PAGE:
The Orchestra in the XVIIIth Century

The Orchestra in the XVIIIth Century

The Orchestra in the XVIIIth Century

The Orchestra in the XVIIIth Century

Excerpt

The ground covered in these pages has hardly been touched in English, and only partially in German by Mennicke and Schünemann, and in French by Cucuel and Brenet.

Information about 18th century orchestras must obviously come from contemporary sources. These sources are not many, nor very explicit, for those who wrote about music in the 18th century, like their 19th and 20th century successors, have always been more ready to devote their attention to individuals and their works than to corporate bodies and their playing. In a mass of biographical, critical and analytical matter it is only rarely that the investigator is able to retrieve scraps of information, usually given incidentally, on which to build up the story of the development of the orchestra during the period in which it made its most vital growth. Histories of music, of musicians and of musical instruments cover a wide and ever expanding field, but the growth of that great composite instrument, the orchestra, has been so neglected by historians that it has always been difficult to know where to turn for information.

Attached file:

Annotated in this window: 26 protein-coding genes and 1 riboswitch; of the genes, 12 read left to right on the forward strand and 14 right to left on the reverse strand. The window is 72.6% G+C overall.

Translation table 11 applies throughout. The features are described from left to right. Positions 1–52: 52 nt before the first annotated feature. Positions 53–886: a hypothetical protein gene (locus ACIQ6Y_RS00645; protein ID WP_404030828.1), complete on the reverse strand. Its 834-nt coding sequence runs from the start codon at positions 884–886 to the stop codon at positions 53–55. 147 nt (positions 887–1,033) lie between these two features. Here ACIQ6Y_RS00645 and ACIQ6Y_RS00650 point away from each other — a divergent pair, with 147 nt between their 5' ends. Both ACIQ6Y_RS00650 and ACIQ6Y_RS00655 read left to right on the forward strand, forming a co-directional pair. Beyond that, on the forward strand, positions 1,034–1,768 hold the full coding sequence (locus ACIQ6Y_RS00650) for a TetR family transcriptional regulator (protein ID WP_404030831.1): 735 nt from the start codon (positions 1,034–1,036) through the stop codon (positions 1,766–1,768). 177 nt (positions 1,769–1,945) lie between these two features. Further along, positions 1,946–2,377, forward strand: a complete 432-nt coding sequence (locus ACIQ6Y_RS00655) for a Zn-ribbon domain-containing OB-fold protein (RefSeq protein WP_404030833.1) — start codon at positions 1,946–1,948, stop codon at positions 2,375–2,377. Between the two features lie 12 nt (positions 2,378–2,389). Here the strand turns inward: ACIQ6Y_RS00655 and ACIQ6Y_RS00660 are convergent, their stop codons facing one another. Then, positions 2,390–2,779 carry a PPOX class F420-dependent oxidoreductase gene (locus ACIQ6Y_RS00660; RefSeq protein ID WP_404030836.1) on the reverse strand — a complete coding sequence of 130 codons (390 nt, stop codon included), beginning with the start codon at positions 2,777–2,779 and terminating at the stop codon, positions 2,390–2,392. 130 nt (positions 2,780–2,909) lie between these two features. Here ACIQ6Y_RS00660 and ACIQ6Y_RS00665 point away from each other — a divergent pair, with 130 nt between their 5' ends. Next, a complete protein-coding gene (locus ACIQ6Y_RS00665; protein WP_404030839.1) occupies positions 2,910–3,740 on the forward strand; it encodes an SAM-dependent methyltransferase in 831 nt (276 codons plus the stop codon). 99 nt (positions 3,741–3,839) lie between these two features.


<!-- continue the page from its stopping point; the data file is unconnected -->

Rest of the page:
In the following pages the attempt has been made to piece together the story of how the orchestra grew, from its infancy at the end of the 17th century to its adolescence at the end of the 18th century, to recover and collect the widely scattered matter on which alone such a story could be based, and at the same time to co-ordinate the evolution of the performing body with that of its expression through the medium of orchestration.

For kind help in the labour of research the author is much indebted to his friends W. F. H. Blandford, Esq., R. B. Chatwin, Esq., R. Morley Pegge, Esq., and especially to Lyndesay G. Langwill, Esq., and Geoffrey Sharp, Esq., for invaluable help in reading the proofs.

ADAM CARSE.

Great Missenden, 1940.

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